Neuronal and glial gene expression in neocortex of down’s syndrome and alzheimer’s disease

Karin L. Goodison, Irma M. Parhad, Charles L. White, Anders A F Sima, Arthur W. Clark

Research output: Contribution to journalArticle

37 Scopus citations

Abstract

The association cortex of Down’s syndrome (DS) predictably and prematurely undergoes neurofibrillary degeneration of Alzheimer type. Hence studies of DS are potentially useful in defining the earliest pathogenetic events in Alzheimer’s disease (AD). Previous reports have described altered expression of several mRNAs in AD cortex; but the pathogenetic stage at which expression of these mRNAs begins to deviate from the norm has not been defined. We have examined this issue in neocortex of DS. Expression of mRNAs, known to be altered in AD cortex, was studied by Northern analysis, comparing frontal cortex of DS (15-45 years) with age-matched controls and with AD. Chromosome 21- and non-21-encoded mRNAs were studied, including transcripts expressed preferentially in neurons (neurofilament light subunit and amyloid precursor transcripts) and in glia (glial fibrillary acidic protein [GFAP] and SI00/3). Chromosome 21-encoded mRNAs were increased in DS cortex as expected. Except in the DS case with extensive neurofibrillary degeneration, GFAP was expressed at levels significantly below the control, suggesting that trisomy 21 exerts a suppressive effect on GFAP gene expression. We found no instance in which AD-type changes of transcript expression preceded the appearance of neurofibrillary degeneration. The findings indicate that in trisomy 21, certain changes of mRNA prevalence previously described for AD neocortex are not a necessary antecedent to neurofibrillary degeneration.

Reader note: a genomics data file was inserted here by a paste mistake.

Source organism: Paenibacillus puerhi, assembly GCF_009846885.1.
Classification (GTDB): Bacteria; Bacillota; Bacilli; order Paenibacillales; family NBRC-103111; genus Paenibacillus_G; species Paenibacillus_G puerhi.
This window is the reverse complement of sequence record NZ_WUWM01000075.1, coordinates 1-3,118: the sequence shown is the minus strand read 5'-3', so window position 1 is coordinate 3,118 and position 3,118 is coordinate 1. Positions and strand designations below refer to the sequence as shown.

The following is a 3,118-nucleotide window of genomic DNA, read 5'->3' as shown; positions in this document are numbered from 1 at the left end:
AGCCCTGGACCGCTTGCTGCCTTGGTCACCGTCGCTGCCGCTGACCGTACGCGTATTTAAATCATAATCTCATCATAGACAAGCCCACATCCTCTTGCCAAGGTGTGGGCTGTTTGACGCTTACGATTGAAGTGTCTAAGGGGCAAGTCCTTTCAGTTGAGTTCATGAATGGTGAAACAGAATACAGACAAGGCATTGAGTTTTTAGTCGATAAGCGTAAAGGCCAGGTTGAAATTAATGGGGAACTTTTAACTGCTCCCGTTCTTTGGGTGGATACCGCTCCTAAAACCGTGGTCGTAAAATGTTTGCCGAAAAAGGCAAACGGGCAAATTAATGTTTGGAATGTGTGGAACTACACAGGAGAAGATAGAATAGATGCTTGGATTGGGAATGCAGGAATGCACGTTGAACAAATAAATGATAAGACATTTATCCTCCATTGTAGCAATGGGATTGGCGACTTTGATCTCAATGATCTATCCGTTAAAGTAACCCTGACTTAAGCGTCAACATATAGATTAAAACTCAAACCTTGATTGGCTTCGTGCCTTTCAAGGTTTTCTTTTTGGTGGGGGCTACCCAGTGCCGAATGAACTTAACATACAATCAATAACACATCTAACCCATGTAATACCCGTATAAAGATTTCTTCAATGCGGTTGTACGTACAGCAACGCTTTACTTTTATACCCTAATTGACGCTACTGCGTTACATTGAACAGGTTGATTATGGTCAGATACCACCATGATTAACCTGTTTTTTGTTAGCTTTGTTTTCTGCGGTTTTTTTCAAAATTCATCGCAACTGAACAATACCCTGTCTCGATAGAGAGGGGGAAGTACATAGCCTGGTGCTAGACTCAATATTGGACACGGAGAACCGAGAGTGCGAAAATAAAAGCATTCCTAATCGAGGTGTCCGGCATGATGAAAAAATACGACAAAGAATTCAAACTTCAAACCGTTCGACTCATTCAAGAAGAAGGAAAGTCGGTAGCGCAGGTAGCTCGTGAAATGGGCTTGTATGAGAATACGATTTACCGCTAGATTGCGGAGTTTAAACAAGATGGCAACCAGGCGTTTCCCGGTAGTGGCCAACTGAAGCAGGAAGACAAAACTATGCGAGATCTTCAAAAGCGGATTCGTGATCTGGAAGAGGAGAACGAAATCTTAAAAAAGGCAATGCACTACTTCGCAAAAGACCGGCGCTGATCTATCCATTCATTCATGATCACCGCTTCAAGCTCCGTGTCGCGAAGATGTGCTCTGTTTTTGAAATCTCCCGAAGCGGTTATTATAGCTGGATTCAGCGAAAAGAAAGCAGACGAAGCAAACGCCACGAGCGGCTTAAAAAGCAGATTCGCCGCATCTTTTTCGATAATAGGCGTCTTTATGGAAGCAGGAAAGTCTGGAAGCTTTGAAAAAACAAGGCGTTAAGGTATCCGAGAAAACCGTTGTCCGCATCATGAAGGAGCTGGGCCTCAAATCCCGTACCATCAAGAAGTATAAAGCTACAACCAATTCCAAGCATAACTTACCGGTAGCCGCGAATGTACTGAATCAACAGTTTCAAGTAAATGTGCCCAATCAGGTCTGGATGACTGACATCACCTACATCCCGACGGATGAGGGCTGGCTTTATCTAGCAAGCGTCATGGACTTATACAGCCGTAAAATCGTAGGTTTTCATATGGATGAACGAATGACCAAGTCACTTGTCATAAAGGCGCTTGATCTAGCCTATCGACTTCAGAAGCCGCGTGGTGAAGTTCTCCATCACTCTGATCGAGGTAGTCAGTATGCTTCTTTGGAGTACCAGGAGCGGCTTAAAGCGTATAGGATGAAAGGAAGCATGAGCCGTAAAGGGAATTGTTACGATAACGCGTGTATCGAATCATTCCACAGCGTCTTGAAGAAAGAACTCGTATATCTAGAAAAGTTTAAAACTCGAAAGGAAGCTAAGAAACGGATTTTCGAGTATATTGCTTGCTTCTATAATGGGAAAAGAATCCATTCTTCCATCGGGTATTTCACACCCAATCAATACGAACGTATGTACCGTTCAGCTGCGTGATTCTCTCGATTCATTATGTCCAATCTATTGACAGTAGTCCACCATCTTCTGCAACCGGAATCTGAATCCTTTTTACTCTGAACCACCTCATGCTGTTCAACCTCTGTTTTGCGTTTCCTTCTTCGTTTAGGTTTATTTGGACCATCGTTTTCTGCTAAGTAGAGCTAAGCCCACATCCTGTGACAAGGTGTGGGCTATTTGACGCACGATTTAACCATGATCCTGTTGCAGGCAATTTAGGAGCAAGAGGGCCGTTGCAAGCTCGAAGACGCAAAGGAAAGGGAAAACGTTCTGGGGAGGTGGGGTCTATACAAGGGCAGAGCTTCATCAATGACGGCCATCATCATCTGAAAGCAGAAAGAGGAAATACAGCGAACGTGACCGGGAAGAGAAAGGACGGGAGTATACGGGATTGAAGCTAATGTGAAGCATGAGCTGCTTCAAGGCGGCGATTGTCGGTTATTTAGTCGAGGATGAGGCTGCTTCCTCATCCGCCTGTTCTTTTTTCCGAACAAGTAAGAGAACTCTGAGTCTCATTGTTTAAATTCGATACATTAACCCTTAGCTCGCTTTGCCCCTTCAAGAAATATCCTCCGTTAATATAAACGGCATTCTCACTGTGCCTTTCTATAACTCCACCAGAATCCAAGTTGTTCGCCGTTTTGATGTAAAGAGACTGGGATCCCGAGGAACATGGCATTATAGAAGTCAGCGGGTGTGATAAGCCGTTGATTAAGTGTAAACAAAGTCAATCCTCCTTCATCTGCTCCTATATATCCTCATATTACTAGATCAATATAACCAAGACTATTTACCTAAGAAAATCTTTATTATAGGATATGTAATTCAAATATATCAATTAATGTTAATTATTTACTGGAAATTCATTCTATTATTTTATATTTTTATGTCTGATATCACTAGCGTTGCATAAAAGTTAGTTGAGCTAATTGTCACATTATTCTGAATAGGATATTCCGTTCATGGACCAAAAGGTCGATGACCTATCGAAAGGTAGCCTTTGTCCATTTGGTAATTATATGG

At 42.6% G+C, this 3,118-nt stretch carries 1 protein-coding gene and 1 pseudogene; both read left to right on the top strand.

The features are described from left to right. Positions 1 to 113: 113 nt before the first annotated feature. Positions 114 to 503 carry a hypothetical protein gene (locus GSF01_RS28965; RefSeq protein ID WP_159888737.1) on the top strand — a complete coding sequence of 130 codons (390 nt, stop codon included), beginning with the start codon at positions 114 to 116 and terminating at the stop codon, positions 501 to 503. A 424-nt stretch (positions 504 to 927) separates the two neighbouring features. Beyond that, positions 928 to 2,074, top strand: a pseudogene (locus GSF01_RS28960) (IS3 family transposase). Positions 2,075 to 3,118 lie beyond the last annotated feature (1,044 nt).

Original languageEnglish (US)
Pages (from-to)192-198
Number of pages7
JournalJournal of neuropathology and experimental neurology
Volume52
Issue number3
DOIs
StatePublished - May 1993

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Keywords

  • Alzheimer’s disease
  • Amyloid precursor protein
  • Down’s syndrome
  • Glial fibrillary acidic protein
  • Messenger rna

ASJC Scopus subject areas

  • Pathology and Forensic Medicine
  • Neurology
  • Clinical Neurology
  • Cellular and Molecular Neuroscience

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